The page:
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ECB Press Conference Bullet Points

Written by A Forex View From Afar on Thursday, May 08, 2008

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• Inflation rates have risen significantly since the autumn
• inflation rates are expected to remain high for a rather protracted period of time, before gradually declining again
• upside risks to price stability prevail over the medium term
• economic fundamentals of the Euro-zone area are sound
• macroeconomic data continue to point to moderate but ongoing real GDP growth
• uncertainty resulting from the turmoil in financial markets remains unusually high and tensions still persist
• we emphasize that maintaining price stability in the medium term is our primary objective
• anchoring of medium to longer-term inflation expectations is of the highest priority
• current monetary policy stance will contribute to achieving our objective
• industrial production showed resilience
• economic sentiment generally continued to soften
• Euro-zone area economy has sound fundamentals and does not suffer from major imbalances
• domestic and foreign demand are expected to support ongoing real GDP growth
• growth in the world economy is expected to remain resilient, benefiting from strong growth in emerging economies
• strong growth in emerging economies should support euro area external demand
• employment and labor force participation have increased significantly and unemployment rates have fallen to levels not seen for 25 years
• The uncertainty surrounding the outlook for economic growth remains high
• Risk relate to the potential for the financial market turbulence to have a more negative impact on the real economy than previously anticipated.
• downside risks stem from the dampening impact on consumption and investment of further unanticipated increases in energy and food prices
• inflation from sharp increases in energy and food prices
• HICP inflation rate is likely to remain significantly above 2% in the coming months, moderating only gradually over the course of 2008
• protracted period of high annual rates of inflation
• risks to the outlook for inflation over the medium term remain clearly on the upside
• possibility of further rises in energy and food prices
• risk that price and wage-setting behavior could add to inflationary pressures
• Second-round effects stemming from the impact of higher energy and food prices on price and wage-setting behaviour must be avoided.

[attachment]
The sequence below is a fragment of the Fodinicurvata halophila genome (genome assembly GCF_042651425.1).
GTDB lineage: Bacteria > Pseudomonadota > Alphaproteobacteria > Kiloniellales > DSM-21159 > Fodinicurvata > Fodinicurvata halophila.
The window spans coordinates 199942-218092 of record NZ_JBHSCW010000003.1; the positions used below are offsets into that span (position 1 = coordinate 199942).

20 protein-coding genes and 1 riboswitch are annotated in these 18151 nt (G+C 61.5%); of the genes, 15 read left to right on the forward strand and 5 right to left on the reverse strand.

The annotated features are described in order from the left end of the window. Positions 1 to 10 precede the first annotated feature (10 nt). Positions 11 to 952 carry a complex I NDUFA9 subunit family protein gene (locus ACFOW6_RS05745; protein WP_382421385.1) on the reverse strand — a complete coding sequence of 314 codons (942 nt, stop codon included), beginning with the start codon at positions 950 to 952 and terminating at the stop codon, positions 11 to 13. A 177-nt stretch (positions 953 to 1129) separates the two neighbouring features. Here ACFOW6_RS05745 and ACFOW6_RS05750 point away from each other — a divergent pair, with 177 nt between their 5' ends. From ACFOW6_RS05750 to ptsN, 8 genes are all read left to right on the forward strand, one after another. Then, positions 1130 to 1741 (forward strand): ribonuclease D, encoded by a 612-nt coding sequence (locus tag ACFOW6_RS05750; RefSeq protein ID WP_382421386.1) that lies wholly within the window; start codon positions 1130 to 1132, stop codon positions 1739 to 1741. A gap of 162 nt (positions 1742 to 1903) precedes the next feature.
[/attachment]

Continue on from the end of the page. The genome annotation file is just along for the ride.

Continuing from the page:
• monetary analysis confirms upside risks to price stability at medium to longer-term horizons
• M3 growth remained very vigorous at 10.3%
• M3 growth overstates the underlying pace of monetary expansion
• the underlying rate of money and credit growth remains strong
• The growth of household borrowing has moderated over recent months, reflecting the impact of higher short-term interest rates and cooling housing markets in several parts of the euro area
• For the time being, there is little evidence that the financial market turbulence seen since early August 2007 has strongly influenced the development of broad money and loans.
• macroeconomic data continue to point to moderate but ongoing real GDP growth
• uncertainty resulting from the turmoil in financial markets remains high
• strongly committed to preventing second-round effects and the materialization of upside risks to price stability over the medium term

Overall, Mr. Trichet had reiterated what the markets already knew, inflation pressures are strong, due to energy and food prices, moderate GDP growth put still (way) above the recessionary level, still a high level of uncertainty surrounding financial market, and strong demand from emerging countries.

What was new from the early statements was the fact that internal demand may be dampening.

In principal the inflation remarks are stronger, ruling out the possibility of a rate cut on the short to medium term, while some decrease in the economic sentiment is expected due to the high level of uncertainty

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There is a constant question from some traders as to why anybody would ever need to consider the ‘F’ word when trading. Fundamentals: what is so damaging at looking at both Technical charts and having a Fundamental filter to gauge how many Lots to put on? Why is it that accepting that Technicals give us price points to trade, but Fundamentals determine the direction that we travel is so difficult for some traders to accept? Without a Fundamental Filter very few pure Technical traders would have seen this Dollar move coming today.

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